Months after the first allegations of sexual harassment, abuse, and rape published in The New York Times and the New Yorker, disgraced Hollywood mogul Harvey Weinstein has spoken.
“Yes, I did offer them acting jobs in exchange for sex, but so did and still does everyone,” he told The Spectator in an interview published Friday.
“But I never, ever forced myself on a single woman.”
Weinstein was accused by more than 20 women of misconduct ranging from uncomfortable advances to using his immense power to leverage sex out of young actresses. The movie titan seemed to have a modus operandi—invite budding actresses to his hotel room for a reading or audition, emerge from the shower in his bathrobe, and ask for a massage or pressure them to perform sex acts. Some of the more severe allegations say he forced himself onto women and raped them.
A New York grand jury indicted Weinstein in late May on rape and sex crime charges after he turned himself into police. Weinstein was taken in for “alleged sex attacks in Manhattan in 2004 and 2013,” Page Six reported. According to Deadline, he faces up to 25 years in prison.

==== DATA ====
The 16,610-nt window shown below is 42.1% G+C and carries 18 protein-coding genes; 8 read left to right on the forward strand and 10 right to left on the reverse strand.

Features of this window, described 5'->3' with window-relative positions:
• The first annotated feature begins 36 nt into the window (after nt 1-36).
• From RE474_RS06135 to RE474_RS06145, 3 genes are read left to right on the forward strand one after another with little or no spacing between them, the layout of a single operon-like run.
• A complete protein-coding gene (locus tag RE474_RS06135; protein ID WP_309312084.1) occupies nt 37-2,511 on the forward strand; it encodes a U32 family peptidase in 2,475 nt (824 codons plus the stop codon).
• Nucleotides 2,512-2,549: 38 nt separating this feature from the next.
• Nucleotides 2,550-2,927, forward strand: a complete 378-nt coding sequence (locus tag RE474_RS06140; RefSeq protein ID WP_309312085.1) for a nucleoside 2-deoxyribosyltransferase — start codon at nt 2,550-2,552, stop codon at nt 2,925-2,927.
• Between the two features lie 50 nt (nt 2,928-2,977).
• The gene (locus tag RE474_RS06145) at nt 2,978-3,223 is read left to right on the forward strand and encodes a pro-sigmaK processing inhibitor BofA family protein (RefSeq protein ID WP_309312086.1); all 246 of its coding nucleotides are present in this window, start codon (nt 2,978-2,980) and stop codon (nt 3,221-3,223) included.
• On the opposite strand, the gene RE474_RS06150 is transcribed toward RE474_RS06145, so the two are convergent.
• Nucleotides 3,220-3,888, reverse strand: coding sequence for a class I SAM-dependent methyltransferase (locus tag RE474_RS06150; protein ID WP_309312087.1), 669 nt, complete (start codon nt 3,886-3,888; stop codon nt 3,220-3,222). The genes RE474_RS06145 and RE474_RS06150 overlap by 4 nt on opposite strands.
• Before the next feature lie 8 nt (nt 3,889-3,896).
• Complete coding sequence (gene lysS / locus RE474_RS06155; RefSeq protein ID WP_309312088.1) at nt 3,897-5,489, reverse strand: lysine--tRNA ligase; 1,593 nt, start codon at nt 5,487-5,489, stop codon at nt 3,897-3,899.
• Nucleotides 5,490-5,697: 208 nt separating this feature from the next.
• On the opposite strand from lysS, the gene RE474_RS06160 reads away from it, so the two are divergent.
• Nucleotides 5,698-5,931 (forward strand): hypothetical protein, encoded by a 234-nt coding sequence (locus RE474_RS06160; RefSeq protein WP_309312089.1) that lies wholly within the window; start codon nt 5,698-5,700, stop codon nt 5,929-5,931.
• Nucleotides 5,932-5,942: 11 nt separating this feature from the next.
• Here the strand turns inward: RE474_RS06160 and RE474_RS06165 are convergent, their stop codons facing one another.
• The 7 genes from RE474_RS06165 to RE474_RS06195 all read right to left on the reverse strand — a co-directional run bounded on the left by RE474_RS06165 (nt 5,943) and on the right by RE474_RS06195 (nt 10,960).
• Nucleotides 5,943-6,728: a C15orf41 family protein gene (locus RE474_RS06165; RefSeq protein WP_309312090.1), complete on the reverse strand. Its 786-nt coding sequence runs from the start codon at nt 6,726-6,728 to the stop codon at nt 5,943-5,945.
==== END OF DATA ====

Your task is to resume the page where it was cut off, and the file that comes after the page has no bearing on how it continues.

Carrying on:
In the interview conducted by notorious far-right author Taki Theodoracopulos, Weinstein described himself as a “poor, ugly, Jewish” kid when he was young, and said he had “to fight all my life to get somewhere.” He seemingly justified his predatory behavior by noting how “No girl looked at me until I made it big in Hollywood.”
Later on Friday, Weinstein's lawyer Benjamin Brafman told Entertainment Weekly that he “never said anything about trading movie roles for sexual favors. You have my word that Harvey did not say that.” Theodoracopulos also released a statement through Brafman, saying that he “may have misrepresented Harvey Weinstein’s conversation with me in New York last month. It was my mistake.” Both Brafman and Theodoracopulos retroactively insisted that the conversation was a “social visit” rather than a formal interview.
Some of Hollywood’s biggest names have been subject to Weinstein’s alleged misconduct. Gwyneth Paltrow recalled being asked for a massage and being threatened her after she reported Weinstein to Brad Pitt, her boyfriend at the time. Uma Thurman said the mogul attempted to “shove himself” on her. Angelina Jolie was more vague in her accusations, but claimed her experiences with him were enough to never want to work with him again. Ashley Judd and Mira Sorvino both claim that they saw their careers take hits after they refused his advances.
Some of Weinstein’s most vocal accusers, Rose McGowan and Asia Argento, were featured in Time’s “Silence Breakers”—a group of people who were named the magazine’s 2017 Person of the Year for having spoken out against sexual harassment.
“Rapists are liars,” wrote McGowan in a tweet responding to the article. Argento wrote in a tweet that Weinstein was a “fucking monster rapist” who was “still trying to damage and hurt” her and McGowan.
The cultural reckoning against Weinstein, and his severe fall from Hollywood’s high towers, helped sparked the #MeToo movement and an examination of tinseltown’s practice of female exploitation and underrepresentation.